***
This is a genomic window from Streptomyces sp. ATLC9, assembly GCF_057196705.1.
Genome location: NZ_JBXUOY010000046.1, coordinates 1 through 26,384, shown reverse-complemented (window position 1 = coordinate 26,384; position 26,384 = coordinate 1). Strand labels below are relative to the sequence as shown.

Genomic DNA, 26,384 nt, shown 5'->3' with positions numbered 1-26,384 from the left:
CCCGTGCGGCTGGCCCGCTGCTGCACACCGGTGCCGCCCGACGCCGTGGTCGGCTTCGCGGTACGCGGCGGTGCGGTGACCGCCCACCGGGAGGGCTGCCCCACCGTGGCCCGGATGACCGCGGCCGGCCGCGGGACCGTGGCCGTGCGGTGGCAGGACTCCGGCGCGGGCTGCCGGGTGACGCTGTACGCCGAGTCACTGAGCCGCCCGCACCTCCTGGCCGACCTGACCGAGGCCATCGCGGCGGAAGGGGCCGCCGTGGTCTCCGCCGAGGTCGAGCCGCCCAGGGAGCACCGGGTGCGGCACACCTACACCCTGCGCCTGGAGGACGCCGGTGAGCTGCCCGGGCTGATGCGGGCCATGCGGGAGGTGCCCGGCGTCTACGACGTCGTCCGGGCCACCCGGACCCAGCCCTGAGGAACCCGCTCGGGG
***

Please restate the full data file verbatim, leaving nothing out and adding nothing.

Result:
This is a genomic window from Streptomyces sp. ATLC9, assembly GCF_057196705.1.
Genome location: NZ_JBXUOY010000046.1, coordinates 1 through 26,384, shown reverse-complemented (window position 1 = coordinate 26,384; position 26,384 = coordinate 1). Strand labels below are relative to the sequence as shown.

Genomic DNA, 26,384 nt, shown 5'->3' with positions numbered 1-26,384 from the left:
CCCGTGCGGCTGGCCCGCTGCTGCACACCGGTGCCGCCCGACGCCGTGGTCGGCTTCGCGGTACGCGGCGGTGCGGTGACCGCCCACCGGGAGGGCTGCCCCACCGTGGCCCGGATGACCGCGGCCGGCCGCGGGACCGTGGCCGTGCGGTGGCAGGACTCCGGCGCGGGCTGCCGGGTGACGCTGTACGCCGAGTCACTGAGCCGCCCGCACCTCCTGGCCGACCTGACCGAGGCCATCGCGGCGGAAGGGGCCGCCGTGGTCTCCGCCGAGGTCGAGCCGCCCAGGGAGCACCGGGTGCGGCACACCTACACCCTGCGCCTGGAGGACGCCGGTGAGCTGCCCGGGCTGATGCGGGCCATGCGGGAGGTGCCCGGCGTCTACGACGTCGTCCGGGCCACCCGGACCCAGCCCTGAGGAACCCGCTCGGGG